Archive for the 'Work' Category

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Firefox 2 Microsoft aren’t the only ones releasing a new browser this week.

Mozilla have stepped up and released Firefox 2, the latest version of their browser. A built-in spell-checker and protection against fraudulent & malicious web-sites are amongst the new features.

If you already use Firefox, the built-in update system should let you know about the download shortly (if it hasn’t already). If you aren’t you really ought to give it a go — Grab a copy from

Heads Up: Internet Explorer 7 is here

Just a quickie to note that Microsoft have released Internet Explorer 7 for Windows XP. Get it while it’s hot!

This will be pushed out via Windows Update in the next few weeks, though it’ll be a non-crititcal as a high-priority update for now. IE7 will not install without asking first. More information on the IE Blog.

[Thanks to Andrew Disley for the tip-off]


Designed for humans first and machines second, microformats are a set of simple, open data formats built upon existing and widely adopted standards.

I didn’t understand it at first. I just couldn’t see the point. I wasn’t thinking outside the box. It took a kick up the backside from Jeremy Keith and co to figure it out.

You see, most web-sites contain some form of useful data: Contact information, reviews, events and so on. Sometimes, it’s not even obviously structured data. Take my “About the author” snippet for example:

Olly Hodgson is a Web Designer dude from Cheltenham, England.

It tells you who I am, what I do, where I’m from and includes a link where you can find out more about me. There’s almost enough for a business card.

The thing is, no two coders will mark-up their contact information, reviews and events in quite the same way, so it’s not exactly simple to extract it and use it elsewhere. Microformats aim to change that.

Here comes the science bit

Let’s take a closer look at that snippet:

<p class="vcard">
<a href="" class="fn url">Olly Hodgson</a> is a <span class="title">Web Designer</span> dude from <span class="adr"><span class="locality">Cheltenham</span>, <span class="country-name">England</span></span>.

You see those class-names wrapped around the important bits of data? That’s the hCard microformat in action. Basically, it’s an HTML version of vCard, which is the industry-standard electronic business card format. In there we’ve got a name (class=”fn”), a web address (class=”url”), a job-title (class=”title”) and so on.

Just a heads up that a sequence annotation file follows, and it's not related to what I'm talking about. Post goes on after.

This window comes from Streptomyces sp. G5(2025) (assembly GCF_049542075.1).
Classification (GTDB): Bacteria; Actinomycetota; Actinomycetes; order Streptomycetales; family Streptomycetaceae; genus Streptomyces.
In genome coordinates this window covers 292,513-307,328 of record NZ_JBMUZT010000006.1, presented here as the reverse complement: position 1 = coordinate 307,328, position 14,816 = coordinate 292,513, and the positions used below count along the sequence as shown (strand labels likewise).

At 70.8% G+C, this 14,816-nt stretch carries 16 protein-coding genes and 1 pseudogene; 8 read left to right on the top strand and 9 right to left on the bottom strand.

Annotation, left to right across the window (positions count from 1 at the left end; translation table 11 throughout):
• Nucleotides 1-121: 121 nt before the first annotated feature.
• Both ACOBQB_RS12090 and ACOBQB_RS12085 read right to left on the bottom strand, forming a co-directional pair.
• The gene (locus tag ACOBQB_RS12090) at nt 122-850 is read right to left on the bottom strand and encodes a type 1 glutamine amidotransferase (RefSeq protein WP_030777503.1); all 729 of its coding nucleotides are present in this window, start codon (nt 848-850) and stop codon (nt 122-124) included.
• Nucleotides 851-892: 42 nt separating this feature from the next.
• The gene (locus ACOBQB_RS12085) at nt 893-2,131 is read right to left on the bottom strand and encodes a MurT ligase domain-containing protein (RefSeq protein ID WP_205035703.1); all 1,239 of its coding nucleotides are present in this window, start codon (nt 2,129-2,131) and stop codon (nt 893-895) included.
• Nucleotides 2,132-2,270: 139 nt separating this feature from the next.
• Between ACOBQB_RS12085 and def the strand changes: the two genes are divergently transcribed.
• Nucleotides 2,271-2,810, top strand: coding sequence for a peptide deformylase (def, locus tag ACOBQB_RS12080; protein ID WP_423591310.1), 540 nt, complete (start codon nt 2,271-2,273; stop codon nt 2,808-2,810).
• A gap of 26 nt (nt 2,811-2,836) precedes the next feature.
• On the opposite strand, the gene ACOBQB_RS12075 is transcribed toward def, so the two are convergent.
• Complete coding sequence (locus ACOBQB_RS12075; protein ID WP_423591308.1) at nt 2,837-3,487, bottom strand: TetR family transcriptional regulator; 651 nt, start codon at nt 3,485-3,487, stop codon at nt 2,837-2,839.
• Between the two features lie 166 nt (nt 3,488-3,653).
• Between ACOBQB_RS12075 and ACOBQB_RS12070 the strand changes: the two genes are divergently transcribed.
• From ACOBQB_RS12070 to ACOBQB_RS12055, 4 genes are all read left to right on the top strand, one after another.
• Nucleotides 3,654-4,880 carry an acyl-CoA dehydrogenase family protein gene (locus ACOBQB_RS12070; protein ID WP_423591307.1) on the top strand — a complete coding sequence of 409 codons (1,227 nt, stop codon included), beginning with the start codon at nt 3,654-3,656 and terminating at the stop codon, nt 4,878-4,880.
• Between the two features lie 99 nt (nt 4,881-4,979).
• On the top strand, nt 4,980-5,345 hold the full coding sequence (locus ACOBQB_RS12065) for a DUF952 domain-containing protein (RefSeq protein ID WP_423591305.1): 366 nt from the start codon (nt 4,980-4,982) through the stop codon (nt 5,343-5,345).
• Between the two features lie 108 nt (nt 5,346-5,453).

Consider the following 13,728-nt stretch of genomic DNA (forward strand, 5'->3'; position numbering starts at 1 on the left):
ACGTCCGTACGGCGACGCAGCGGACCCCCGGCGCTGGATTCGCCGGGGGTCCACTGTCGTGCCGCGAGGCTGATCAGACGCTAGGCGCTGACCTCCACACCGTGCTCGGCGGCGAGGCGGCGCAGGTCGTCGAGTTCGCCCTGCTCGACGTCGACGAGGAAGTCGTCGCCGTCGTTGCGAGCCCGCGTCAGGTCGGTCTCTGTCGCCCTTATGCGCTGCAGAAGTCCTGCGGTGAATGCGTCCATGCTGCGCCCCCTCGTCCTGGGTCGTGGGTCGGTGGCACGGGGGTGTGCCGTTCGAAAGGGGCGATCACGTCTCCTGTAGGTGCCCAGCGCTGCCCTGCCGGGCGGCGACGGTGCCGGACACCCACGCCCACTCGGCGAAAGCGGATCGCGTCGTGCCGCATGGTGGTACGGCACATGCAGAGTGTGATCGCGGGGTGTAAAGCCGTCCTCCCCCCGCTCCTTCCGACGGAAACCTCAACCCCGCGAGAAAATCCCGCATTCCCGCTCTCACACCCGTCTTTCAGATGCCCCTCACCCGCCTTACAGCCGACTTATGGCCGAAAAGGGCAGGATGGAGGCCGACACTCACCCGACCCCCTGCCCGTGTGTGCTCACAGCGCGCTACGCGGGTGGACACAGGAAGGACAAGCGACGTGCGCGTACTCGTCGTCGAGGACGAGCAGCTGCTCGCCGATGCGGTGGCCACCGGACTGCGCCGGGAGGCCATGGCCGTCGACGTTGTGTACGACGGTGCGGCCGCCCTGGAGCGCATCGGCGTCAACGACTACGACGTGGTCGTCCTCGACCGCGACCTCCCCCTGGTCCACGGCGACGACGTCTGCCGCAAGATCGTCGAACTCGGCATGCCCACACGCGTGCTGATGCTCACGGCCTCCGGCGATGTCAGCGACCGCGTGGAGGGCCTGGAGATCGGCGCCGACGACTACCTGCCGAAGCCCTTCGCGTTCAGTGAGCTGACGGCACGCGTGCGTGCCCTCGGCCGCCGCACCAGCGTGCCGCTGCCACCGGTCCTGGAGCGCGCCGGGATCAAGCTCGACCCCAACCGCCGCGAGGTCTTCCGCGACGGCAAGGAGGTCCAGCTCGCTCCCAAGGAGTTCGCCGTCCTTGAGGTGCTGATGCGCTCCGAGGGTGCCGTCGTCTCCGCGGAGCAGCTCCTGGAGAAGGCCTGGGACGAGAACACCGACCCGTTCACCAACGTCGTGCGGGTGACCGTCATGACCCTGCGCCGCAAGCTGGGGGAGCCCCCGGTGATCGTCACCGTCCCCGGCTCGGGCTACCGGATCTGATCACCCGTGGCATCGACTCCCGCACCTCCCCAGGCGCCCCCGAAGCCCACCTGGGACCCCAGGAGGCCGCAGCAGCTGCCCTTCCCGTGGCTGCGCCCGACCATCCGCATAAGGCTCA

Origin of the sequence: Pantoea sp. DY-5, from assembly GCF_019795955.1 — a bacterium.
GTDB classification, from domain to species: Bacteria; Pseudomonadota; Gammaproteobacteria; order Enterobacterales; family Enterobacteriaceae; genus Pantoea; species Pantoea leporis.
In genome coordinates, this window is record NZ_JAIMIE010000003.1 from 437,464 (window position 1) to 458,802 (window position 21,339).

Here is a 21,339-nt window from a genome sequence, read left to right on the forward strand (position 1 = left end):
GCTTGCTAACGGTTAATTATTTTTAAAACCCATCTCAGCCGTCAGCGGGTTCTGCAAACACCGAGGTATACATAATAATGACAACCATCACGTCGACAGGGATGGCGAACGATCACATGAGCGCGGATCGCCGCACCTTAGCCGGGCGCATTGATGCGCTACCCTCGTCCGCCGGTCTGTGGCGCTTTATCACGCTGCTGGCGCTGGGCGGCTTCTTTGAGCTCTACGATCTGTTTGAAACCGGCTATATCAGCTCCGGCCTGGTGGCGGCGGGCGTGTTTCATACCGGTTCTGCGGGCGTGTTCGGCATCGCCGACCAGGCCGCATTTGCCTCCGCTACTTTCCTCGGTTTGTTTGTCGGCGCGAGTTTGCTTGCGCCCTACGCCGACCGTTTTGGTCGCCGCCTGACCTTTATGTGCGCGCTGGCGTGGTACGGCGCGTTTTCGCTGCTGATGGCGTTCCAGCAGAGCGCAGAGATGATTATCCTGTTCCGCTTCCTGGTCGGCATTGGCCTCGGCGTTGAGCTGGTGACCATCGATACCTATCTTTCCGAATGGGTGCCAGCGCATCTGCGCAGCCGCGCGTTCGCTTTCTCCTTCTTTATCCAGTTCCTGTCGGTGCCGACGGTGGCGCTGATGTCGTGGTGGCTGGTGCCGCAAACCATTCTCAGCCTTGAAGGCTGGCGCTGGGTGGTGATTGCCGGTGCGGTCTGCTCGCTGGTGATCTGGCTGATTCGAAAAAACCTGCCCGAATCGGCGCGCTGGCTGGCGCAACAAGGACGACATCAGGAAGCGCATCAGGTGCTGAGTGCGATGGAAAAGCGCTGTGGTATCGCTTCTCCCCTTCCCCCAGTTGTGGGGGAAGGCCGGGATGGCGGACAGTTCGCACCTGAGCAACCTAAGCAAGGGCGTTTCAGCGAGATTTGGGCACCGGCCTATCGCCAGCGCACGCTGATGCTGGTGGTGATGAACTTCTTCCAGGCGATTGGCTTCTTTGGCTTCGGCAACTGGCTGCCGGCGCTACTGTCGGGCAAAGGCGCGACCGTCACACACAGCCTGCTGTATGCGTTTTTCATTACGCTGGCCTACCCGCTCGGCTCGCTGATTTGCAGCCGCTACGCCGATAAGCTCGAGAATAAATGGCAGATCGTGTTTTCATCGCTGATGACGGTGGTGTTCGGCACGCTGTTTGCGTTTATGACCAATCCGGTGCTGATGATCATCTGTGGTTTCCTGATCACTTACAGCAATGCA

Run this page through Technorati’s hCard to vCard converter and hey presto! A vCard you can open in your address book software.

The real beauty is that you don’t have to change the look-and-feel of your web-site in the slightest. Just add the magical class-names to your existing mark-up and you’re done.

So what’s next?

Microformats are obviously still in their infancy, but their potential is endless. Where hCard opens up contact information, hCalendar does the same for events. hReview has the potential to completely shake up the way products are rated in the online shopping world. XOXO could enable a web-browser to offer an outline-view of your site similar to the one offered in Microsoft Word. The list goes on and on.

What’s more, while microformats offer a standardised way of extracting data from HTML, they don’t in any way lock you into writing it in a specific way. Your HTML code can look how you want it to really, as long as it includes those magical class attributes.

Go on, get out there and implement them. You know you want to.

Fat feet: A good thing?

There’s been an interesting discussion going down on the SitePoint forums, about the recent design trend towards so called “Fat Footers”. As per usual in there, you’ve got zealots on either side of the argument and then those who take a measured approach and get lost in the noise.

Anyway, Derek Powazek first popularised the idea last year with his Embrace your bottom! piece. The idea is that the footer on your site can be more than the plain old boilerplate legalese.

The theory goes thus: A reader arrives at a page on your site and gets drawn in by whatever fantastic piece of content you have top and centre. They read down the page and assuming you’ve done your job right, they reach the bottom wanting more. So you use your footer to give it to them, with links to related articles and other interesting content on your site.

Sounds great, so why the argument?

Now, I’m a great fan of these things. I really couldn’t see people’s problem with them at all.